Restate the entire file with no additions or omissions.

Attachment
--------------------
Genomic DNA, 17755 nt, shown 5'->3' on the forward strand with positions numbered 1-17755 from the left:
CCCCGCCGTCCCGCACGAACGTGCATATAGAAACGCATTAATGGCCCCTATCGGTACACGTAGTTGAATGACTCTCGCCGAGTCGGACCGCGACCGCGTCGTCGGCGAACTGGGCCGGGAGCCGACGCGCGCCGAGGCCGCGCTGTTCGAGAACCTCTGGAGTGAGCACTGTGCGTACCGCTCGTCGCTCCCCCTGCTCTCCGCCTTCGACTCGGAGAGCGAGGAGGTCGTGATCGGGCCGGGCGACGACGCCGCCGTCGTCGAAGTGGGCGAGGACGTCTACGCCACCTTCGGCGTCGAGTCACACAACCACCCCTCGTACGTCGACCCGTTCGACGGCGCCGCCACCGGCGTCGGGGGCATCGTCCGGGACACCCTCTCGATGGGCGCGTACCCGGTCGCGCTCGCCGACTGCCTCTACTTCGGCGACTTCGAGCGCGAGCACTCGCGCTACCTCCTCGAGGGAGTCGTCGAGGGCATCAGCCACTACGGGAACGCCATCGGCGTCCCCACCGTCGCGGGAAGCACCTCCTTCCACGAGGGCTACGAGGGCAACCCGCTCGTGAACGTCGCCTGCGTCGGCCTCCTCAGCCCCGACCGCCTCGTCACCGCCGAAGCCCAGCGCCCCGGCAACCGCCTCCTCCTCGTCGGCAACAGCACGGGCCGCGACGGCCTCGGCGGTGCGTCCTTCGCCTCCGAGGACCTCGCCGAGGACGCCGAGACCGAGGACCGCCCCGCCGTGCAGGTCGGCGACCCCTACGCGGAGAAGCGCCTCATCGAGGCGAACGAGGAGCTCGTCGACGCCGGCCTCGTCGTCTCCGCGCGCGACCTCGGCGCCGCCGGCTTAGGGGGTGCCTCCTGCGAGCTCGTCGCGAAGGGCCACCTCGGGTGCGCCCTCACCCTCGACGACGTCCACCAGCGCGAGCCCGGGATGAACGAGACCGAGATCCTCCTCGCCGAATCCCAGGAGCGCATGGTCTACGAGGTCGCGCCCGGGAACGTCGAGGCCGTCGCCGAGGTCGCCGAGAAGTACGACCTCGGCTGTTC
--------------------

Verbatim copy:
Genomic DNA, 17755 nt, shown 5'->3' on the forward strand with positions numbered 1-17755 from the left:
CCCCGCCGTCCCGCACGAACGTGCATATAGAAACGCATTAATGGCCCCTATCGGTACACGTAGTTGAATGACTCTCGCCGAGTCGGACCGCGACCGCGTCGTCGGCGAACTGGGCCGGGAGCCGACGCGCGCCGAGGCCGCGCTGTTCGAGAACCTCTGGAGTGAGCACTGTGCGTACCGCTCGTCGCTCCCCCTGCTCTCCGCCTTCGACTCGGAGAGCGAGGAGGTCGTGATCGGGCCGGGCGACGACGCCGCCGTCGTCGAAGTGGGCGAGGACGTCTACGCCACCTTCGGCGTCGAGTCACACAACCACCCCTCGTACGTCGACCCGTTCGACGGCGCCGCCACCGGCGTCGGGGGCATCGTCCGGGACACCCTCTCGATGGGCGCGTACCCGGTCGCGCTCGCCGACTGCCTCTACTTCGGCGACTTCGAGCGCGAGCACTCGCGCTACCTCCTCGAGGGAGTCGTCGAGGGCATCAGCCACTACGGGAACGCCATCGGCGTCCCCACCGTCGCGGGAAGCACCTCCTTCCACGAGGGCTACGAGGGCAACCCGCTCGTGAACGTCGCCTGCGTCGGCCTCCTCAGCCCCGACCGCCTCGTCACCGCCGAAGCCCAGCGCCCCGGCAACCGCCTCCTCCTCGTCGGCAACAGCACGGGCCGCGACGGCCTCGGCGGTGCGTCCTTCGCCTCCGAGGACCTCGCCGAGGACGCCGAGACCGAGGACCGCCCCGCCGTGCAGGTCGGCGACCCCTACGCGGAGAAGCGCCTCATCGAGGCGAACGAGGAGCTCGTCGACGCCGGCCTCGTCGTCTCCGCGCGCGACCTCGGCGCCGCCGGCTTAGGGGGTGCCTCCTGCGAGCTCGTCGCGAAGGGCCACCTCGGGTGCGCCCTCACCCTCGACGACGTCCACCAGCGCGAGCCCGGGATGAACGAGACCGAGATCCTCCTCGCCGAATCCCAGGAGCGCATGGTCTACGAGGTCGCGCCCGGGAACGTCGAGGCCGTCGCCGAGGTCGCCGAGAAGTACGACCTCGGCTGTTC